Paul VI (pope, 1963–1978). Giovanni Battista Montini was born in Brescia (Lombardy) in 1897. Paul was the first pope to make pastoral visits overseas, visiting Israel in 1964 and several other countries in the following years. Within Italy, he refrained from turning issues such as divorce and abortion into a crusade, while affirming the Church’s objections to liberalization in these matters. John Paul I (pope, 1978). Albino Luciani was born in the province of Belluno in 1912. A much-loved figure who spurned traditional pomp and ceremony during his investiture, John Paul was expected to renew the policies of Pope John XXIII. His sudden death in September 1978, after just 34 days as pope, put an end to these hopes. John Paul II (pope, 1978–2005). Karol Wojtyla was born in Wadowice (Poland) in 1920. He was the first non-Italian pope since the Dutchman Hadrian VI (1521–1523). He played a significant role in supporting Poland’s Solidarnosc, which accelerated the disintegration of the Warsaw Pact system and even of Soviet communism. Despite his theological conservatism, John Paul won rueful respect from progressives in Italy for his opposition to the Gulf War and for his strictures against the materialism of modern life. He was the target of an unsuccessful assassination attempt in May 1981. His death in April 2005 was greeted by popular mourning in Italy. Benedict XVI (pope, 2005– ). Joseph Alois Ratzinger was born in Marktl-am-Inn (Germany) in 1927. A theological conservative, Ratzinger beat several strong Italian candidates during the conclave of cardinals. In September 2006, he made controversial remarks about Islam that led to an uproar in the Arab world.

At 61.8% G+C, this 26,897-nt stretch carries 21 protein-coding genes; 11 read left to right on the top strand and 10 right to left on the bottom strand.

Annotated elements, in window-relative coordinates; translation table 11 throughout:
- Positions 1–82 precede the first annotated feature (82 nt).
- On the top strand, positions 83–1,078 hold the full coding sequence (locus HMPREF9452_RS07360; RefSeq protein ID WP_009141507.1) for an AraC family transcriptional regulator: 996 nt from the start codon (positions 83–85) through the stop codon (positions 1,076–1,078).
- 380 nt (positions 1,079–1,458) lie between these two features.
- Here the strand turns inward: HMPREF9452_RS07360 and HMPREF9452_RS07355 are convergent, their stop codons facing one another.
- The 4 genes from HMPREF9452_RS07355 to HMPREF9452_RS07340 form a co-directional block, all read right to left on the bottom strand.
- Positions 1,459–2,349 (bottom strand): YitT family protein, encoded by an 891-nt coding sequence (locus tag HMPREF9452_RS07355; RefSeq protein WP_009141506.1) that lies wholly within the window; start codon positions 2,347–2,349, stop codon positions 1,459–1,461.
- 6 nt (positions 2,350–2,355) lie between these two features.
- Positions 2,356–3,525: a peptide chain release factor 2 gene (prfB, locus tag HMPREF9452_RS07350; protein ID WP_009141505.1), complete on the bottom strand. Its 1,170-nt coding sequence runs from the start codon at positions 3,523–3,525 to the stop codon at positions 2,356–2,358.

Historical Dictionary of Modern Italy. . 2007.

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  • Papacy —     Papacy     † Catholic Encyclopedia ► Papacy     This term is employed in an ecclesiastical and in an historical signification. In the former of these uses it denotes the ecclesiastical system in which the pope as successor of St. Peter and… …   Catholic encyclopedia

  • Papacy — Pa pa*cy, n. [LL. papatia, fr. L. papa a father, bishop. See {Pope}.] 1. The office and dignity of the pope, or pontiff, of Rome; papal jurisdiction. [1913 Webster] 2. The popes, collectively; the succession of popes. [1913 Webster] 3. The Roman… …   The Collaborative International Dictionary of English

  • papacy — (n.) late 14c., from M.L. papatia papal office, from L.L. papa pope (see POPE (Cf. pope)) …   Etymology dictionary

  • papacy — ► NOUN (pl. papacies) ▪ the pope s office or tenure. ORIGIN from Latin papa pope …   English terms dictionary

  • papacy — [pā′pə sē] n. pl. papacies [ME papacie < ML(Ec) papatia < LL(Ec) papa, bishop, POPE] 1. a) the rank of pope; papal office b) the term of office of one or more popes c) the whole succession of popes 2. [also …   English World dictionary

  • papacy — /pay peuh see/, n., pl. papacies. Rom. Cath. Ch. 1. the office, dignity, or jurisdiction of the pope. 2. the system of ecclesiastical government in which the pope is recognized as the supreme head. 3. the period during which a certain pope is in… …   Universalium

  • papacy — [[t]pe͟ɪpəsi[/t]] also Papacy N SING: usu the N The papacy is the position, power, and authority of the Pope, including the period of time that a particular person holds this position. Throughout his papacy, John Paul has called for a second… …   English dictionary

  • papacy — UK [ˈpeɪpəsɪ] / US noun Word forms papacy : singular papacy plural papacies 1) the papacy the position or power of the pope 2) [countable] the period during which a particular person is the Pope …   English dictionary

  • papacy — noun a) The office of the pope. The papacy represents the head of the Catholic Church. b) The period of a particular popes reign. The papacy of John Paul II ended in 2005, after the popes long battle with illness ended. See Also …   Wiktionary

  • papacy — pa|pa|cy [ˈpeıpəsi] n 1.) the papacy the position and authority of the Pope 2.) [U] the time during which a Pope is in power …   Dictionary of contemporary English

  • papacy — pa|pa|cy [ peıpəsi ] noun 1. ) the papacy the position or power of the POPE 2. ) count the period during which a particular person is the Pope …   Usage of the words and phrases in modern English